PHOENIX -- Jay Bell and Matt Williams will be forever linked in D-backs lore by the indelible image of Bell excitedly trotting home, his arms extended upward in celebration, before embracing Williams after scoring the winning run in Game 7 of the 2001 World Series.
At the time, it served as the perfect image to cap off a World Series victory, with the two veterans who had been original Diamondbacks sharing a moment when the franchise reached the top of the league four years into its existence.
Six years later, the former players returned to Chase Field to throw out the first pitch before the new version of the D-backs played Game 2 of the National League Division Series against the Cubs.
"It's one of those things where it did make it special because both of us respected each other through the course of our playing career against one another, and to have the opportunity to play five of our last years together, it's special," Bell said.
Added Williams, "We came a long way."
The duo gave Arizona a veteran presence from its inception in 1998 before their career years in 1999 propelled the D-backs to 100 wins and their first playoff berth. Williams challenged for the MVP Award by hitting .303 with 35 homers and 142 RBIs in '99, while Bell checked in with a .289 average to go with 38 homers and 112 RBIs.
Both players have remained close to the organization after their playing days ended, and threw out a first pitch together back in 2004.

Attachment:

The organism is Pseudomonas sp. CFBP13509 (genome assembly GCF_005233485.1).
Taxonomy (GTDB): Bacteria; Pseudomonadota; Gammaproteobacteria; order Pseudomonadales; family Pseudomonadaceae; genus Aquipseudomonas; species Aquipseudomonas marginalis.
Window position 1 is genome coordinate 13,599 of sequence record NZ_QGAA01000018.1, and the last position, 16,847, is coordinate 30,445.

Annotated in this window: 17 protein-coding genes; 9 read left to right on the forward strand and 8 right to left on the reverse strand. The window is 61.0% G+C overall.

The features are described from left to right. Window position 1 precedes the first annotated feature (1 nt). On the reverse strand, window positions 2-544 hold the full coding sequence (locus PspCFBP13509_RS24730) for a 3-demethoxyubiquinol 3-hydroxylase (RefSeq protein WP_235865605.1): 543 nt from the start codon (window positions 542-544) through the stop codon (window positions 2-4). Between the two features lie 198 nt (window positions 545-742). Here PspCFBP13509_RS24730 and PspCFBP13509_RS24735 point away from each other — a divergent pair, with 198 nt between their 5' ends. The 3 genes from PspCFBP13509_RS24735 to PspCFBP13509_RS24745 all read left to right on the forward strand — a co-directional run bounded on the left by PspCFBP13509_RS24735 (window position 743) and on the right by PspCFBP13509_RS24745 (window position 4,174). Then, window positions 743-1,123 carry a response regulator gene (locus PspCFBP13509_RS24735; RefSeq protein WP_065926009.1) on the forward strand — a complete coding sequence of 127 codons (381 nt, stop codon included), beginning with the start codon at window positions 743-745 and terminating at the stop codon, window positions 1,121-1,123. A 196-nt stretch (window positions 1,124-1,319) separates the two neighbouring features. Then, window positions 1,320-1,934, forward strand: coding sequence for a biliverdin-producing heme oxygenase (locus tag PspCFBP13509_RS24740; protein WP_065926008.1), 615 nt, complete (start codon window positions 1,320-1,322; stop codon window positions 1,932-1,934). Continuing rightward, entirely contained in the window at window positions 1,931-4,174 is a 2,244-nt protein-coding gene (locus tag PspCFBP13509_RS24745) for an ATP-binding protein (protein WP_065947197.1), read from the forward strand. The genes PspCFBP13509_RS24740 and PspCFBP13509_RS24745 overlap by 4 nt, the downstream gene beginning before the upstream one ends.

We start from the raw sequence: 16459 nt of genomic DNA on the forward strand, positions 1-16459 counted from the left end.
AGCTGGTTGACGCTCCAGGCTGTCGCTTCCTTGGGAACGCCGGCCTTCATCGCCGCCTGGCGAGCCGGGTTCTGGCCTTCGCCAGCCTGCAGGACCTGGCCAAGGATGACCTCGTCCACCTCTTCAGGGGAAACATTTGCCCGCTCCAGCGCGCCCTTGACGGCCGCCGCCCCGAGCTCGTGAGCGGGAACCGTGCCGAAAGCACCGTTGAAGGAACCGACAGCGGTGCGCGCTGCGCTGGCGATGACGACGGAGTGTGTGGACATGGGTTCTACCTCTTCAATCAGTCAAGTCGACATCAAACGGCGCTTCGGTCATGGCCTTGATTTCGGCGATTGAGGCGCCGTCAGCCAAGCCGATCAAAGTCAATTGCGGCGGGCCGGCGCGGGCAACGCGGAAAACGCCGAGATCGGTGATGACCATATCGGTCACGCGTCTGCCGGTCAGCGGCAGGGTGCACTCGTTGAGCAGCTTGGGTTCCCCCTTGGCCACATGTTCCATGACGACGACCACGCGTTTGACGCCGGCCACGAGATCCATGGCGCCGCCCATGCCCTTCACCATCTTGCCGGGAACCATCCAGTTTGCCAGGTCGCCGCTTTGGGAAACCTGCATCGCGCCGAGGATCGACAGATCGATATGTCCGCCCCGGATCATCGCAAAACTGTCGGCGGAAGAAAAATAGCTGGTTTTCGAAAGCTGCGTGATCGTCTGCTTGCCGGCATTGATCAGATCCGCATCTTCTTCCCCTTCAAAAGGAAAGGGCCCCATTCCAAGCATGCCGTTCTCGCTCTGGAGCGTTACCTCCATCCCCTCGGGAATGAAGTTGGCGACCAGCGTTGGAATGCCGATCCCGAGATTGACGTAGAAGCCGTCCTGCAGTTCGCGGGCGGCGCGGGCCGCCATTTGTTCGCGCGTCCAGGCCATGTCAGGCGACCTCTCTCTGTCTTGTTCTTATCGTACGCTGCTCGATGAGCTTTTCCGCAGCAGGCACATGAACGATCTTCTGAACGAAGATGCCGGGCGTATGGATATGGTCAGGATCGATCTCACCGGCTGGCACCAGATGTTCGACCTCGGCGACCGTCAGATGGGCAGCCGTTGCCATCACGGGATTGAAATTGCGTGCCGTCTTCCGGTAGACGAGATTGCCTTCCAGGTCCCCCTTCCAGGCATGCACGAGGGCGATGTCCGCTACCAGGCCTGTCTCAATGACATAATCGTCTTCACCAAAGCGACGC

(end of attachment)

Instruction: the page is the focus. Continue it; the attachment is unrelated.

After serving as manager Bob Melvin's bench coach last season, Bell chose to spend more time with his family this year, but remained an adviser to Melvin while coaching his children's baseball and football teams.
Williams works as a special assistant to the general partner. He took over the organization's Double-A managing job for about a month when Brett Butler suffered a stroke on July 27.
"It was fun," Williams said. "It was fun to get back into uniform. You can't play forever, so if you get a chance to get back in uniform, it's fun."
The former third baseman hopes to manage in the Majors one day, which he is currently doing in the Arizona Fall League for the Scottsdale Scorpions until D-backs third-base coach Chip Hale takes over when Arizona's season ends.
After throwing 20 minutes of batting practice to his Fall League players earlier in the day, there's no place Williams would rather spend his Thursday evening than Chase Field.
"It's where every baseball player wants to be," he said. "It's why you train all winter and go to Spring Training, for this opportunity. It's fun."
Michael Schwartz is an associate reporter for MLB.com. This story was not subject to the approval of Major League Baseball or its clubs.